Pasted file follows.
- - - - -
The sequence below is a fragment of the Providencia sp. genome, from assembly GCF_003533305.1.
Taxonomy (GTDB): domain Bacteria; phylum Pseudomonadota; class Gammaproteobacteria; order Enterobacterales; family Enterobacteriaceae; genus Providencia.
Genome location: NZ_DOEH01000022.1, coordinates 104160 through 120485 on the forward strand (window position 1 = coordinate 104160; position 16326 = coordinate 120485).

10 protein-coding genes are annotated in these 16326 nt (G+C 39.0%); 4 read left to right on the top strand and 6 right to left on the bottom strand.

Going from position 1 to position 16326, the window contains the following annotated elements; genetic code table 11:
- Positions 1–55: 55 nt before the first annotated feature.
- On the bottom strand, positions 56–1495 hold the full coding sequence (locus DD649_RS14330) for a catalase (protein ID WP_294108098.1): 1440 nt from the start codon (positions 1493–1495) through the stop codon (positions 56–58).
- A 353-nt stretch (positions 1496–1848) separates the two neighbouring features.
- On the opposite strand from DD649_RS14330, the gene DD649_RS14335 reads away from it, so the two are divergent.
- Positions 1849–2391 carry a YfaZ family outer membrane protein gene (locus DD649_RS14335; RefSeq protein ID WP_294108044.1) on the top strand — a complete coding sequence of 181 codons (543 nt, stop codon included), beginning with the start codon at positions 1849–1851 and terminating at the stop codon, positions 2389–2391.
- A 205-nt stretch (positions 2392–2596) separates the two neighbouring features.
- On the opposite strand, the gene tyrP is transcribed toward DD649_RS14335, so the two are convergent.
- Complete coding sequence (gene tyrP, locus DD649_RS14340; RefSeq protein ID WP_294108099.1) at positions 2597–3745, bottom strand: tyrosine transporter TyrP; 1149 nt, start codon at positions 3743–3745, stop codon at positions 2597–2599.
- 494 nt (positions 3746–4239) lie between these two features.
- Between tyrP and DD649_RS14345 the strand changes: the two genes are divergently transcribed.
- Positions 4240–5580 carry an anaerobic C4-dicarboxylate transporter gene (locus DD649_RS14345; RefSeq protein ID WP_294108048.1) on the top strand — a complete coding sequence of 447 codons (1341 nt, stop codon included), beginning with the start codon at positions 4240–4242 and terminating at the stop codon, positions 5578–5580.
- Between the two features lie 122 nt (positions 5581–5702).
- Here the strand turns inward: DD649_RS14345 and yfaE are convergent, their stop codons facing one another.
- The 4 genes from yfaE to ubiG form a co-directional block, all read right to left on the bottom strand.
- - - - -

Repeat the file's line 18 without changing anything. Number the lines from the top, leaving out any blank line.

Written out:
- Here the strand turns inward: DD649_RS14345 and yfaE are convergent, their stop codons facing one another.